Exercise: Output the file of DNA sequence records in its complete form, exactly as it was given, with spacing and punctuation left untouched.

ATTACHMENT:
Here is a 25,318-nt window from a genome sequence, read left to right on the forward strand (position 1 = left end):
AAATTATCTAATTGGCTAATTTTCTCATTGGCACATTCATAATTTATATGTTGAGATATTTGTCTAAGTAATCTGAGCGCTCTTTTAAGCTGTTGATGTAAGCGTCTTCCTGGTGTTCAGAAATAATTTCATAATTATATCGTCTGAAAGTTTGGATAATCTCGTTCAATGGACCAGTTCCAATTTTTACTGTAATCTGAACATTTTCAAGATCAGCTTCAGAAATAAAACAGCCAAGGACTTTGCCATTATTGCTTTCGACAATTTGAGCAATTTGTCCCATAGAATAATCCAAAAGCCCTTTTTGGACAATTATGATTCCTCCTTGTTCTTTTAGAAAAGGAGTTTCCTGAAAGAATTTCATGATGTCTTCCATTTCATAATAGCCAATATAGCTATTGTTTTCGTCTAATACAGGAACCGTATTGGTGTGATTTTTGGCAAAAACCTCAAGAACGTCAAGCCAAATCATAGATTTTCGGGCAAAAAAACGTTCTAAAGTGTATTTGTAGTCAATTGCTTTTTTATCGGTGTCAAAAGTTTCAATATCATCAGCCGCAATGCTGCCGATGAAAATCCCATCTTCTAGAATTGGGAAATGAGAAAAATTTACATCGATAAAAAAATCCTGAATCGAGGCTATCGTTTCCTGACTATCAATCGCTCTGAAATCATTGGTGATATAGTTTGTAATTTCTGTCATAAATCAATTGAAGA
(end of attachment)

Here is a 25,318-nt window from a genome sequence, read left to right on the forward strand (position 1 = left end):
AAATTATCTAATTGGCTAATTTTCTCATTGGCACATTCATAATTTATATGTTGAGATATTTGTCTAAGTAATCTGAGCGCTCTTTTAAGCTGTTGATGTAAGCGTCTTCCTGGTGTTCAGAAATAATTTCATAATTATATCGTCTGAAAGTTTGGATAATCTCGTTCAATGGACCAGTTCCAATTTTTACTGTAATCTGAACATTTTCAAGATCAGCTTCAGAAATAAAACAGCCAAGGACTTTGCCATTATTGCTTTCGACAATTTGAGCAATTTGTCCCATAGAATAATCCAAAAGCCCTTTTTGGACAATTATGATTCCTCCTTGTTCTTTTAGAAAAGGAGTTTCCTGAAAGAATTTCATGATGTCTTCCATTTCATAATAGCCAATATAGCTATTGTTTTCGTCTAATACAGGAACCGTATTGGTGTGATTTTTGGCAAAAACCTCAAGAACGTCAAGCCAAATCATAGATTTTCGGGCAAAAAAACGTTCTAAAGTGTATTTGTAGTCAATTGCTTTTTTATCGGTGTCAAAAGTTTCAATATCATCAGCCGCAATGCTGCCGATGAAAATCCCATCTTCTAGAATTGGGAAATGAGAAAAATTTACATCGATAAAAAAATCCTGAATCGAGGCTATCGTTTCCTGACTATCAATCGCTCTGAAATCATTGGTGATATAGTTTGTAATTTCTGTCATAAATCAATTGAAGA